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`Grudge 2' Takes Hold of No. 1 at Box Office

The horror sequel gives Sony a record 12th top seller this year. Warner's `Departed' is No. 2.

October 16, 2006|Josh Friedman | Times Staff Writer

Friday the 13th proved to be an ideal launch date for "The Grudge 2," as Sony Pictures' horror sequel scared up an estimated $22 million over the weekend to lead the movie industry at the box office.

However, the picture opened at the low end of expectations and grossed 44% less than its predecessor two years ago, "The Grudge," based on Sunday's studio estimates.

The first movie, remade from a Japanese film, was a surprise smash that debuted at $39.1 million in the U.S. and Canada en route to a gross of $110.4 million during its full run.

The PG-13 sequel, starring Amber Tamblyn and Sarah Michelle Gellar, is unlikely to match its forerunner's ultimate box-office success. But it gave Sony a record 12th No. 1 film this year.

And considering the modest production budget of about $20 million, it looks sure to be profitable.

"This was the perfect vehicle for that visceral, group experience of being scared," said Rory Bruer, Sony's president of domestic distribution. "And what better day to put it out there?"

"The Grudge 2" racked up almost half its ticket sales Friday before falling off sharply. Still, its three-day per-theater average of $6,851 from 3,211 locations was the best in the top 10. Its audience, as expected, skewed young and tended to be female.

Last weekend's No. 1 movie, "The Departed," hung tough to place second for Warner Bros.

Martin Scorsese's acclaimed crime thriller, starring Jack Nicholson, Leonardo DiCaprio and Matt Damon, slipped 31% in its second weekend, grossing an estimated $18.7 million.

Buoyed also by strong midweek business, "The Departed" has grossed $56.6 million after 10 days. It could become Scorsese's second picture to top $100 million at the domestic box office, after the 2004 Howard Hughes biopic "The Aviator."

"Man of the Year," starring Robin Williams as a comedian who runs for president, met expectations with an estimated $12.6-million opening, taking No. 3. Fifty-five percent of the audience was female and 61% was over 30, said Nikki Rocco, Universal's president of domestic distribution.

Though the comedy, written and directed by Barry Levinson, has been coolly received by critics, Rocco said theater exit surveys showed generally positive responses, especially from older viewers. That could help the picture play well in the coming weeks, she said.

"Skewing older gives me encouragement," Rocco said. "Adult audiences take their sweet time, but they get there eventually."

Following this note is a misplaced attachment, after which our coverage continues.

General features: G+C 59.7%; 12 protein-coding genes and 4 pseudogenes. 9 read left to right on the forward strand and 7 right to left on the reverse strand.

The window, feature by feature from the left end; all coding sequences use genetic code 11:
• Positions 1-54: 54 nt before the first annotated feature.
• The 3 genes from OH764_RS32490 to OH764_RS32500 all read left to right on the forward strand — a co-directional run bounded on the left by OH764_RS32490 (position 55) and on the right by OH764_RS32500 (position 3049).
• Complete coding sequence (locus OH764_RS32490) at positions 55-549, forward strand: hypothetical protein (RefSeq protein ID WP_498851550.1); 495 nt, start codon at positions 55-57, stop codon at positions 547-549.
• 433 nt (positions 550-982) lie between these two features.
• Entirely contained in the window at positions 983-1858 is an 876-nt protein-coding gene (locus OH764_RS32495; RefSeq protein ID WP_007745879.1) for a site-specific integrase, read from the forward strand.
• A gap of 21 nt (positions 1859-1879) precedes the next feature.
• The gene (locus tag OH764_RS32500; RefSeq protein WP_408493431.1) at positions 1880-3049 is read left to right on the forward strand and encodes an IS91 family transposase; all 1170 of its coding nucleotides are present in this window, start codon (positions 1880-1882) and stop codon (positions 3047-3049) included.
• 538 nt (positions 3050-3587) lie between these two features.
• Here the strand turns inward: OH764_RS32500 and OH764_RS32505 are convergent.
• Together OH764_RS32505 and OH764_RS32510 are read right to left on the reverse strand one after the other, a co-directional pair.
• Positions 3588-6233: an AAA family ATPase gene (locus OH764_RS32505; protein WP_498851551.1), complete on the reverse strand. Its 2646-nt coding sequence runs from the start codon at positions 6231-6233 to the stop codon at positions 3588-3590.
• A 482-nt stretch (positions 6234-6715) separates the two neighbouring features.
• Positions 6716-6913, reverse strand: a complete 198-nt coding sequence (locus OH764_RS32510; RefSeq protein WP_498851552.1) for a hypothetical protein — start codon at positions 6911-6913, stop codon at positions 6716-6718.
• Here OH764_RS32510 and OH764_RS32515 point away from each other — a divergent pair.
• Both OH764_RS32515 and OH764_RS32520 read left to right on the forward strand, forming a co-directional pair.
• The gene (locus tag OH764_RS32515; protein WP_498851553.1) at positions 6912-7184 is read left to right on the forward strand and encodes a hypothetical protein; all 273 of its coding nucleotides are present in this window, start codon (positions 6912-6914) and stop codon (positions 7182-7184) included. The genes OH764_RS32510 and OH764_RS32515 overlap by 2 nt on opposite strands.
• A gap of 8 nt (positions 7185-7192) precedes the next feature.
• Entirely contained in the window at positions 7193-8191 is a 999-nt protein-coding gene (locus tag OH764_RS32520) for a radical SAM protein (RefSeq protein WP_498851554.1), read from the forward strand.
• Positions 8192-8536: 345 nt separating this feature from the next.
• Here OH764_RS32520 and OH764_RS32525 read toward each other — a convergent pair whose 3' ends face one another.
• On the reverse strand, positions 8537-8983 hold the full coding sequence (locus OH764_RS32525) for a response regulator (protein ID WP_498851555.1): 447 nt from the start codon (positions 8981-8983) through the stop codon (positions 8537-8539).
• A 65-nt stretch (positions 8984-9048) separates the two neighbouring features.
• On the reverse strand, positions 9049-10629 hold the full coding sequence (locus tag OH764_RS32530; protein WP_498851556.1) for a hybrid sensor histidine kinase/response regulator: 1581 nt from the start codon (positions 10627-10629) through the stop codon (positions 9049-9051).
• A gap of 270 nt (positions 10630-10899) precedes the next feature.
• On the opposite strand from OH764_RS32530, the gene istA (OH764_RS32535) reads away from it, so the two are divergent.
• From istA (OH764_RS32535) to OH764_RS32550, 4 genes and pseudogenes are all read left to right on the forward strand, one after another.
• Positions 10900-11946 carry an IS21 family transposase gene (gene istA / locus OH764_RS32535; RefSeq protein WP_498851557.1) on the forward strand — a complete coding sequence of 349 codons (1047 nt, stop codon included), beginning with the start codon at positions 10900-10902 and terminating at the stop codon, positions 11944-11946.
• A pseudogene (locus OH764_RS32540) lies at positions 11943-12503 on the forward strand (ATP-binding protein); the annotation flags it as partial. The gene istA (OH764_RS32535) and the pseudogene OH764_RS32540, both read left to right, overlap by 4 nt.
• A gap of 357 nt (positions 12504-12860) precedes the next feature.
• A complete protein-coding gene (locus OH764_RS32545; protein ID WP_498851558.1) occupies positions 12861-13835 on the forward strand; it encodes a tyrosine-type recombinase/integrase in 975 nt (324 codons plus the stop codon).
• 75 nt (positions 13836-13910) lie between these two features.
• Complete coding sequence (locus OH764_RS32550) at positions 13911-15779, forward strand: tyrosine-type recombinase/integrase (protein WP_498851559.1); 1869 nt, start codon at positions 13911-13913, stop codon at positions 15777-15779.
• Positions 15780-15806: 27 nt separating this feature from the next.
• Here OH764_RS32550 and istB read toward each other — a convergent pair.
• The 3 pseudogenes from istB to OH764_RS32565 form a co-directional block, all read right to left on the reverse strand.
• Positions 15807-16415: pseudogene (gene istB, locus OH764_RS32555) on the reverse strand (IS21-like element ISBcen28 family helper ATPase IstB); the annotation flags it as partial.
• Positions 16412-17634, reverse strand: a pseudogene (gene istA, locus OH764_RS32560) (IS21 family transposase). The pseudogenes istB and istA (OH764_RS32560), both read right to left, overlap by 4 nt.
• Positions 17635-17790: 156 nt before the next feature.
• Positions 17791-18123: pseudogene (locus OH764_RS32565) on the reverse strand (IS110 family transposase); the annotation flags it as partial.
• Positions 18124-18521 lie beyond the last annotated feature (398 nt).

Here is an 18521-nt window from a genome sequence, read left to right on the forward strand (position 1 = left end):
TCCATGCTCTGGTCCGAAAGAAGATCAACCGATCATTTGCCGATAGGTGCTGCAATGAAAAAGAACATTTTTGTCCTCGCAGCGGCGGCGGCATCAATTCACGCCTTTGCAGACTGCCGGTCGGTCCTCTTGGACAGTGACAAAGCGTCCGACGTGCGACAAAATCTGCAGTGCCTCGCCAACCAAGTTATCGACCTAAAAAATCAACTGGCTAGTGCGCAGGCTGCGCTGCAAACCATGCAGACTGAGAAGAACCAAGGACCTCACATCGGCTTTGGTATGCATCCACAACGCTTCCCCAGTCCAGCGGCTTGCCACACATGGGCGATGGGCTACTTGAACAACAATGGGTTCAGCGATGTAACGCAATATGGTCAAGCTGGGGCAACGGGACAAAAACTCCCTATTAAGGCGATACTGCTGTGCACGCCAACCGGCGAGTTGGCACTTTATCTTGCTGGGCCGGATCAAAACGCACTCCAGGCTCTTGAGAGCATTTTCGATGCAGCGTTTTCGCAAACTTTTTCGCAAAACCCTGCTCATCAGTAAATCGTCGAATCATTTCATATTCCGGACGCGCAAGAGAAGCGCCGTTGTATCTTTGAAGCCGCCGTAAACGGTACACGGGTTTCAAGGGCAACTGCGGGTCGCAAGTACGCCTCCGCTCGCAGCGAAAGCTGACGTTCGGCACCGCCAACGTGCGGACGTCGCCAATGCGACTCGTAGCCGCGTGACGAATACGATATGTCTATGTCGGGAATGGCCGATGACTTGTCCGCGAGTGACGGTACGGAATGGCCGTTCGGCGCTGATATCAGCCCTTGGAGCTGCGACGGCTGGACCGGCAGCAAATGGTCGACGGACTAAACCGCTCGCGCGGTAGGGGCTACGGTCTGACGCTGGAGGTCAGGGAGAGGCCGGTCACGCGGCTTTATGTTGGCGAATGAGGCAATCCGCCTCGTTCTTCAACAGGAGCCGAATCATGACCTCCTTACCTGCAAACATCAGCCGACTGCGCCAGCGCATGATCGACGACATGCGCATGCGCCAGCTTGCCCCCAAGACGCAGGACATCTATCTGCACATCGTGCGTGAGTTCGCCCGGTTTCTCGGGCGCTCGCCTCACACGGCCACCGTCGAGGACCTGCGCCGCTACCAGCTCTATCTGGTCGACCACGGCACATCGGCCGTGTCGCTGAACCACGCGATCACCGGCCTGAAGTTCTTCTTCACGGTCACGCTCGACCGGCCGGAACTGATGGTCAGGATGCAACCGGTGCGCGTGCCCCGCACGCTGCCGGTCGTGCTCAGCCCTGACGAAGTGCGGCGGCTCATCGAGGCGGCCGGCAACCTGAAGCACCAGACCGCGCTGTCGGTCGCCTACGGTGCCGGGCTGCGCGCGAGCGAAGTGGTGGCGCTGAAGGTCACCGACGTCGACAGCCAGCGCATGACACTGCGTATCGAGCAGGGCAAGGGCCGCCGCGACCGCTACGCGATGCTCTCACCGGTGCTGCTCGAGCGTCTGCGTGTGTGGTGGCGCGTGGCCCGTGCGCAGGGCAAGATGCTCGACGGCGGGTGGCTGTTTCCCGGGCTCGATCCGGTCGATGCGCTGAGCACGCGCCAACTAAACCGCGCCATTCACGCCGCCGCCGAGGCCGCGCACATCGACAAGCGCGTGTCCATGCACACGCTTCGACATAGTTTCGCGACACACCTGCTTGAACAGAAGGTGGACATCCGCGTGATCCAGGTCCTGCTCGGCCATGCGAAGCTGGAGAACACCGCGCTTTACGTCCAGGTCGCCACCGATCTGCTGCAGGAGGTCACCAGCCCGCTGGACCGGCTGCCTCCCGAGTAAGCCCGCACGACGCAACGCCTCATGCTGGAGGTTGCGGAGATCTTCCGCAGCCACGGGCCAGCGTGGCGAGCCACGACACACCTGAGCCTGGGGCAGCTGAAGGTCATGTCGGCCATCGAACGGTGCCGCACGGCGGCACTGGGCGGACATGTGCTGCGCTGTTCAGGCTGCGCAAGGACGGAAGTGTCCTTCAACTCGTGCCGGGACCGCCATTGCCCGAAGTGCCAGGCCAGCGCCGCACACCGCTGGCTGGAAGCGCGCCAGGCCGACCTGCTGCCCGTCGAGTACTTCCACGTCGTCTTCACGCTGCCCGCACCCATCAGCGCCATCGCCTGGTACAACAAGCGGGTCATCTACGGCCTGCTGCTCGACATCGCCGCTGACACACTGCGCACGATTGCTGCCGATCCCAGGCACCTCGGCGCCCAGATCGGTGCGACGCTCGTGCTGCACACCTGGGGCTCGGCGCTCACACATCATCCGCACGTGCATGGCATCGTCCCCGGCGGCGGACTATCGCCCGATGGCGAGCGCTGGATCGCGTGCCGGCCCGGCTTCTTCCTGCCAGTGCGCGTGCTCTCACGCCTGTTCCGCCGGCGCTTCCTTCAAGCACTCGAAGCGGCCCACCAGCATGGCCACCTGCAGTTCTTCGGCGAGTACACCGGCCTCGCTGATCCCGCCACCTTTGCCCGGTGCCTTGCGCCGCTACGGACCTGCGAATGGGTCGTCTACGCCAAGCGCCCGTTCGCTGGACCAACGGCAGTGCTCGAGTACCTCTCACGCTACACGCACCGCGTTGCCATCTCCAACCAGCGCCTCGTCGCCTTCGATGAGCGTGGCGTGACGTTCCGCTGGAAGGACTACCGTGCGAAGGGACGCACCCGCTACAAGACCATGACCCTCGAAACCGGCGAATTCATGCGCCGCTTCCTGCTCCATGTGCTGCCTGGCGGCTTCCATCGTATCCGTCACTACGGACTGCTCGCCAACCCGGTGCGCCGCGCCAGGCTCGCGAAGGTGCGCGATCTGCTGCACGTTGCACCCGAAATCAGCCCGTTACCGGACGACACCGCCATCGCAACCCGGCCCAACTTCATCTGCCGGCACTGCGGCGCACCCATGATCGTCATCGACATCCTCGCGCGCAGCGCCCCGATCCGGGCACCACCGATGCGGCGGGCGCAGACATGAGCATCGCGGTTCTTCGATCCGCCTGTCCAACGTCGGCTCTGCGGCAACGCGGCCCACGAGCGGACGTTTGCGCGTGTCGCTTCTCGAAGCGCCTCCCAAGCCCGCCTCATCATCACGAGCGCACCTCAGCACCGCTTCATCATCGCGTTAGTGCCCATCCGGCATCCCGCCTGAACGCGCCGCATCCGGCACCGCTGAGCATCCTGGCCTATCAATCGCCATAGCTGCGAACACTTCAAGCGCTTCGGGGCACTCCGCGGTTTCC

Sony's animated animal tale "Open Season" continued to hold up well in its third weekend, placing fourth with a gross of $11 million. That brought cumulative ticket sales to $59.2 million.

New Line Cinema's horror prequel "Texas Chainsaw Massacre: The Beginning" fell from No. 2 to No. 5 in its second weekend, grossing $7.8 million. That was a 58% plunge from its debut, the steepest drop in the top 10.

"The Marine," starring pro wrestler John Cena as a returned Iraq war veteran trying to rescue his kidnapped wife, debuted at No. 6 for 20th Century Fox, meeting forecasts with a gross of $7 million. Fox's partner WWE Films has been producing action movies showcasing its personalities as WWE's parent company, World Wrestling Entertainment Inc., branches out.

Gener8xtion Entertainment Inc.'s biblical saga "One Night With the King," featuring Peter O'Toole and Omar Sharif, fared slightly better than expected, placing ninth with an estimated gross of $4.3 million.

Three holdover films, "The Guardian," "Employee of the Month" and "Jackass: Number Two" stayed in the top 10.

Among limited releases, Miramax's "The Queen," a political drama starring Helen Mirren, drew impressive business in the third week of its staggered rollout. The movie grossed $1 million from 46 theaters, averaging $22,174 per location.

Last year's sleeper hit "Capote," featuring an Oscar-winning performance by Philip Seymour Hoffman, appears to be casting a big shadow over Warner Independent Pictures' "Infamous," the latest telling of the Truman Capote story.

"Infamous" opened at $435,000 from 179 theaters, averaging $2,430 per location. Those are weak numbers for a positively reviewed film on the art-house circuit.

Industrywide, ticket sales were up from the comparable weekend in 2005 for the third time in a row. Year-to-date revenue is up 6.5%.

With studios gearing up for awards season, the competition for adult filmgoers intensifies.

Next weekend, Walt Disney Co.'s "The Prestige," a magician thriller from director Christopher Nolan, and Paramount Pictures' "Flags of Our Fathers," a World War II drama directed by Clint Eastwood, are expected to vie for the top spot. Sony's "Marie Antoinette" and Fox's family-oriented "Flicka" also open.

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josh.friedman@latimes.com

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Begin text of infobox

Box office

Preliminary results (in millions) in the U.S. and Canada, based on studio projections:

*--* Movie 3-day gross Total The Grudge 2 $22.0 $22.0

The Departed 18.7 56.6

Man of the Year 12.6 12.6

Open Season 11.0 59.2

Texas Chainsaw Massacre: The Beginning 7.8 30.5

The Marine 7.0 7.0

The Guardian 5.9 41.1

Employee of the Month 5.6 19.9

One Night With the King 4.3 4.3

Jackass: Number Two 3.3 68.4

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Industry totals

*--* 3-day gross Change (in millions) from 2005 $110.0 +25.3%

Year-to-date gross Change (in billions) from 2005 $7.37 +6.5%

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*--* Source: Exhibitor Relations Co. Los Angeles Times

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